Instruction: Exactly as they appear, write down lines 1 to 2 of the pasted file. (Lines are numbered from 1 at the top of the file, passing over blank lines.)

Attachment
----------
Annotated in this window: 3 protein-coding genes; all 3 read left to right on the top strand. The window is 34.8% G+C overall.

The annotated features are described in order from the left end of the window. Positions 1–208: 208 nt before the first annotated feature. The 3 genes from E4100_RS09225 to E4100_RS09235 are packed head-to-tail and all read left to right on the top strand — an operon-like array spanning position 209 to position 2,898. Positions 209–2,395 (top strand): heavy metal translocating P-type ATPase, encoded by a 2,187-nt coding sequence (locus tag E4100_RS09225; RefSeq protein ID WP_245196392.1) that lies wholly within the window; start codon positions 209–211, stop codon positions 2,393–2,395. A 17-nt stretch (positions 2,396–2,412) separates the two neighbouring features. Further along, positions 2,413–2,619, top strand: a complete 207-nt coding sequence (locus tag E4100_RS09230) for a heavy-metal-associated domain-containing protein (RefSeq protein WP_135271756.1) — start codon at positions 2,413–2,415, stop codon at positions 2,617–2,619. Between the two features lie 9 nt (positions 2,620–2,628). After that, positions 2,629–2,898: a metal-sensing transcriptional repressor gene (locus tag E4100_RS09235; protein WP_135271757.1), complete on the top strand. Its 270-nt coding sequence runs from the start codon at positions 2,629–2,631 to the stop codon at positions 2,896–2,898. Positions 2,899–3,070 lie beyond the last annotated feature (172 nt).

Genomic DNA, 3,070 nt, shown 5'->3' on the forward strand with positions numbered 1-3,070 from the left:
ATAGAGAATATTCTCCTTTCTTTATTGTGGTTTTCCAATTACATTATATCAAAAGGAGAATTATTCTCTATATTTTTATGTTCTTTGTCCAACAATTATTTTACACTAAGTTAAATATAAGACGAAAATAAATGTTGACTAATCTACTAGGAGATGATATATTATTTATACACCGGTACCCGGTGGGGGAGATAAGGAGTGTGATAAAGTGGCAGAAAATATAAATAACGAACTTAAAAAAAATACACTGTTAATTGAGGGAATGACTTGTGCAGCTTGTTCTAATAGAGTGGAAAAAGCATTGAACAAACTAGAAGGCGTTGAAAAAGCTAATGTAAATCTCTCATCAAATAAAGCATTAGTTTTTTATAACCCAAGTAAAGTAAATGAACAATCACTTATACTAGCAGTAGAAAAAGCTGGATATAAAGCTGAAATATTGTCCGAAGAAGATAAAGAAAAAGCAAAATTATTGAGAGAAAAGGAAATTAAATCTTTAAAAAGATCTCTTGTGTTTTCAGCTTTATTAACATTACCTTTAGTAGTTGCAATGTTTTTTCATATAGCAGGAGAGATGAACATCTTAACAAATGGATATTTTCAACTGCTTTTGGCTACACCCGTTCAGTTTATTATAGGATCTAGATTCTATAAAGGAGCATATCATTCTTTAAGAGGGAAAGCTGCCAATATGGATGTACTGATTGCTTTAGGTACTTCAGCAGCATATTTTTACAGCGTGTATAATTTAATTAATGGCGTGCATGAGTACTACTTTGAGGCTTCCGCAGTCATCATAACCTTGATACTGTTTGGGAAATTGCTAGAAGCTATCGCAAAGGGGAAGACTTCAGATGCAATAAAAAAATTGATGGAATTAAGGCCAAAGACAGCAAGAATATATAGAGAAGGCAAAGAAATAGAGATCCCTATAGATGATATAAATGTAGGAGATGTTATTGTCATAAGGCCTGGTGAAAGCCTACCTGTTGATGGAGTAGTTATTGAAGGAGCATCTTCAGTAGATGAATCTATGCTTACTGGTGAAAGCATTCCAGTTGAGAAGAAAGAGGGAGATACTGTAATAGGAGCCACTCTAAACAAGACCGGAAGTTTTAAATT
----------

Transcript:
Annotated in this window: 3 protein-coding genes; all 3 read left to right on the top strand. The window is 34.8% G+C overall.

The annotated features are described in order from the left end of the window. Positions 1–208: 208 nt before the first annotated feature. The 3 genes from E4100_RS09225 to E4100_RS09235 are packed head-to-tail and all read left to right on the top strand — an operon-like array spanning position 209 to position 2,898. Positions 209–2,395 (top strand): heavy metal translocating P-type ATPase, encoded by a 2,187-nt coding sequence (locus tag E4100_RS09225; RefSeq protein ID WP_245196392.1) that lies wholly within the window; start codon positions 209–211, stop codon positions 2,393–2,395. A 17-nt stretch (positions 2,396–2,412) separates the two neighbouring features. Further along, positions 2,413–2,619, top strand: a complete 207-nt coding sequence (locus tag E4100_RS09230) for a heavy-metal-associated domain-containing protein (RefSeq protein WP_135271756.1) — start codon at positions 2,413–2,415, stop codon at positions 2,617–2,619. Between the two features lie 9 nt (positions 2,620–2,628). After that, positions 2,629–2,898: a metal-sensing transcriptional repressor gene (locus tag E4100_RS09235; protein WP_135271757.1), complete on the top strand. Its 270-nt coding sequence runs from the start codon at positions 2,629–2,631 to the stop codon at positions 2,896–2,898. Positions 2,899–3,070 lie beyond the last annotated feature (172 nt).